The next selections are from
his column in the Philippines Herald.
This column appeared thrice
weekly, from February to June 1972. Some of the events he wrote about then
seem remote today - the antics of the Constitutional Convention,
the Vietnam war, some of his betes noires - Imelda Marcos,
Kit Tatad - are still very much around. Some essays have a
somber, even poignant, tone; most reflect the impish glee with which Gerry
punctured the more mindless pronouncements of high officialdom.
The columns written in the Standard weekly magazine from 1992 to 1994 seem fresher and less dated than those of the Herald 20 years earlier. This is due in part to the fact that when "Methinks" comments on the current scene, that scene is obviously more recent; in part it is because Gerry felt freer to write columns about matters somewhat farther removed from the day's headlines, which were adequately covered in his editorials. The editorials, more serious and weighty, were marvels of construction, clarity, and phrasing. The columns had all of the latter, plus a bit more whimsy and wordplay.
In between Gerry's Herald columns and his Standard columns in this book are his letters to the editor, written in the mid-eighties, when the Philippine press had begun to show signs of life again, after the tameness and insipidity induced by martial law.
He was teaching at the time at UP, Ateneo, and the Asian Institute of Journalism, and was not employed by any newspaper. I imagine he wanted to test the waters. So he fired off letter after letter to Veritas, Malaya, Mr. & Ms. Special Edition, the Daily Inquirer, and so on.
Danny Gil has analyzed the computer disks and determined that Gerry wrote over 300 letters from November 1984 to May 1986 when he accepted an editing job in Hong Kong. But he didn't just compose letters; he created personas for their authors. Gerry wrote under 42 different pseudonyms. Some he used just once or twice; others 20 times or more. In Danny's analysis some writers had personalities as distinct as their signatures.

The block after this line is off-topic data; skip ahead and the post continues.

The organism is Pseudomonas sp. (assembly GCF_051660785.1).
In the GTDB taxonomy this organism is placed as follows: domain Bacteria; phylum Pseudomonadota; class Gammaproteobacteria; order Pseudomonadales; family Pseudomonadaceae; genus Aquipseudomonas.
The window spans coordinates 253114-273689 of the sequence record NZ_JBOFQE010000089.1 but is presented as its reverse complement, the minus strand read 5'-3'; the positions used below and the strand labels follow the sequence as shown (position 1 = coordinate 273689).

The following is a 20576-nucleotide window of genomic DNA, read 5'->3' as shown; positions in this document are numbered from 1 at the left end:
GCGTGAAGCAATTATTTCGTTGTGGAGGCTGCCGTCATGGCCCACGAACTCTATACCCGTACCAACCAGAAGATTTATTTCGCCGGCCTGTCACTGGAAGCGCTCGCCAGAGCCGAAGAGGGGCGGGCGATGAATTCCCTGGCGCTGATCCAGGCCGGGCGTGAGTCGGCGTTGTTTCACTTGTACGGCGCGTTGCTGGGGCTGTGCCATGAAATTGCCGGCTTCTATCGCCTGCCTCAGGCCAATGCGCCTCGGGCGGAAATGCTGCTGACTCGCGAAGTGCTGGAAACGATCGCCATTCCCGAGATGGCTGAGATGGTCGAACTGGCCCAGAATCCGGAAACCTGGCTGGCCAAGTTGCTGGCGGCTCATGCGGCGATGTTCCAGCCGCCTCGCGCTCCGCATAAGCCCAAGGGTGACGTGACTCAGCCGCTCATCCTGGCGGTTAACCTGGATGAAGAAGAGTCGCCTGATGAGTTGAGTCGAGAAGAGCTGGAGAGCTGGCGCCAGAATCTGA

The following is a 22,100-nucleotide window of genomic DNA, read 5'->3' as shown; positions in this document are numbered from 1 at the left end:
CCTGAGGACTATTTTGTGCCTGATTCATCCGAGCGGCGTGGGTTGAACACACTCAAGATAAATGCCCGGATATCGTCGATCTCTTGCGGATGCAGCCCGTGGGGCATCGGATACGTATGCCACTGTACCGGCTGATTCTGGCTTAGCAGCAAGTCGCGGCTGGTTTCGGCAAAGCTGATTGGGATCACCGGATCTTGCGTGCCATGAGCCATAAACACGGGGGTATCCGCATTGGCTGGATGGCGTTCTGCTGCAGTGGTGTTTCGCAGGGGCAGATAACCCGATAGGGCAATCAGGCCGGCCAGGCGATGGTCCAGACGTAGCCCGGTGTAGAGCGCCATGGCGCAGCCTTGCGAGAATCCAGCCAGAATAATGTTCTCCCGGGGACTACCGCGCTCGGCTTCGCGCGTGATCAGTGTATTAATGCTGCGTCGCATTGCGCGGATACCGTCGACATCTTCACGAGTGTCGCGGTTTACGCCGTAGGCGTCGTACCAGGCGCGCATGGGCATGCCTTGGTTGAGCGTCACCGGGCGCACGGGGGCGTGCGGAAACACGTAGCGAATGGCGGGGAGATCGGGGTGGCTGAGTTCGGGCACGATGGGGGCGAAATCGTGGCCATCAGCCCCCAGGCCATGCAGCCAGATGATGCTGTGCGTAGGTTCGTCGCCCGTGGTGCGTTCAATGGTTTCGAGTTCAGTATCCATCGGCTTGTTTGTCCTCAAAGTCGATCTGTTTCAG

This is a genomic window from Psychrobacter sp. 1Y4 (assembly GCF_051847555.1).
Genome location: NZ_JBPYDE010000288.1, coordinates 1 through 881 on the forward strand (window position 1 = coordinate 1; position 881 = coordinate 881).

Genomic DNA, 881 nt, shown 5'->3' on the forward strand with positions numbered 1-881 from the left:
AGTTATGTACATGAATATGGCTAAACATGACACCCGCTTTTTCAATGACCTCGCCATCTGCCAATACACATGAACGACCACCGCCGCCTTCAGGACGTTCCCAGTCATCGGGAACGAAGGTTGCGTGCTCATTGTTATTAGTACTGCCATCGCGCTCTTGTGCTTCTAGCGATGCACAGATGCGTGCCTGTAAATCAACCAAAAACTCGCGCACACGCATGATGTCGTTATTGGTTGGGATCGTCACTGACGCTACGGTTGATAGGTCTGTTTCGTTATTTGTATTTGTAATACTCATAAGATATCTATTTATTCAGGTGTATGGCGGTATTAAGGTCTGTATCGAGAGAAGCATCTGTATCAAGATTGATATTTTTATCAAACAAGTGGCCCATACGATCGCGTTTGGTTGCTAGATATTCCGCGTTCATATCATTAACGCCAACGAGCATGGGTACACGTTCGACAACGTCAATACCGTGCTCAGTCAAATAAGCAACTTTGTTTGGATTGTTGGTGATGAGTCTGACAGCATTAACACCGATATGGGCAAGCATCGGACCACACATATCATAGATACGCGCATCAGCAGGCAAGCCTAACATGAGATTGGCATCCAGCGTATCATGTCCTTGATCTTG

Alice Moranas and Jordan 0. Dy were at UP in the fifties. Belinda Mojica was an Ortanez student who wrote poor and bombastic English. Benjamin Lozada was a stickler for journalistic ethics. Carlota Salvador was a public high school teacher. Donald Villablanca used to live in Honolulu. J. Pedrosa Ramas was scholarly and Wilson G. Abaya was sportsminded. Quirino Torres was a lecturer in computer science, quite philosophical. Peria Gosingco was playful. And Rosemarie Abundo defended Jolly Benitez. (Some of Gerry's friends will recognize certain pseudonyms, like Franklin Tan and Delano Drilon, as inspired by their own names. Benjy Lozare taught at UP Mass Comm. Salvador Carlota was Gerry's dormmate and Juan Pedroza Ramos was UPSCA president in 1960. Margie Gosingco Holmes was Gerry's student and Romy Abundo was a colleague at the Press Foundation. Hernando J. Abaya, it will be recalled, sued Gerry for libel.)